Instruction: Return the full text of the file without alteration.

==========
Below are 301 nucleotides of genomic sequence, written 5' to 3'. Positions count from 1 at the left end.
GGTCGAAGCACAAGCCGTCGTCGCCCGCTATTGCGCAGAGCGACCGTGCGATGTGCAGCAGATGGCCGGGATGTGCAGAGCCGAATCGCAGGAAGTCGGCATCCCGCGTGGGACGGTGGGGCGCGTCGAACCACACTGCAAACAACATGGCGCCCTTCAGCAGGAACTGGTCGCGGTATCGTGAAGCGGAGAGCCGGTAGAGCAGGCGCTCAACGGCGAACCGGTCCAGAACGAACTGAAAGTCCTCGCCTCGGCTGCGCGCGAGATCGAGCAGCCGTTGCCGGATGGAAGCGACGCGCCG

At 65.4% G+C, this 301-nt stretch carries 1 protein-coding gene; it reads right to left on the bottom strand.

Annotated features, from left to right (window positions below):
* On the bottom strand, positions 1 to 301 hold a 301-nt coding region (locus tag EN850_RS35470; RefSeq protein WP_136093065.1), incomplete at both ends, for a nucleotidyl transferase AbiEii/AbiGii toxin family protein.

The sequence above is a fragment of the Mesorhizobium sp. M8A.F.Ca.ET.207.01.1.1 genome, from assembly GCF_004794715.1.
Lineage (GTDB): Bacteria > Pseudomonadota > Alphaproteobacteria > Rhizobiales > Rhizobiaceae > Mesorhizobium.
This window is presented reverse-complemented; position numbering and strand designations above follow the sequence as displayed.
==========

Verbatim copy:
Below are 301 nucleotides of genomic sequence, written 5' to 3'. Positions count from 1 at the left end.
GGTCGAAGCACAAGCCGTCGTCGCCCGCTATTGCGCAGAGCGACCGTGCGATGTGCAGCAGATGGCCGGGATGTGCAGAGCCGAATCGCAGGAAGTCGGCATCCCGCGTGGGACGGTGGGGCGCGTCGAACCACACTGCAAACAACATGGCGCCCTTCAGCAGGAACTGGTCGCGGTATCGTGAAGCGGAGAGCCGGTAGAGCAGGCGCTCAACGGCGAACCGGTCCAGAACGAACTGAAAGTCCTCGCCTCGGCTGCGCGCGAGATCGAGCAGCCGTTGCCGGATGGAAGCGACGCGCCG

At 65.4% G+C, this 301-nt stretch carries 1 protein-coding gene; it reads right to left on the bottom strand.

Annotated features, from left to right (window positions below):
* On the bottom strand, positions 1 to 301 hold a 301-nt coding region (locus tag EN850_RS35470; RefSeq protein WP_136093065.1), incomplete at both ends, for a nucleotidyl transferase AbiEii/AbiGii toxin family protein.

The sequence above is a fragment of the Mesorhizobium sp. M8A.F.Ca.ET.207.01.1.1 genome, from assembly GCF_004794715.1.
Lineage (GTDB): Bacteria > Pseudomonadota > Alphaproteobacteria > Rhizobiales > Rhizobiaceae > Mesorhizobium.
This window is presented reverse-complemented; position numbering and strand designations above follow the sequence as displayed.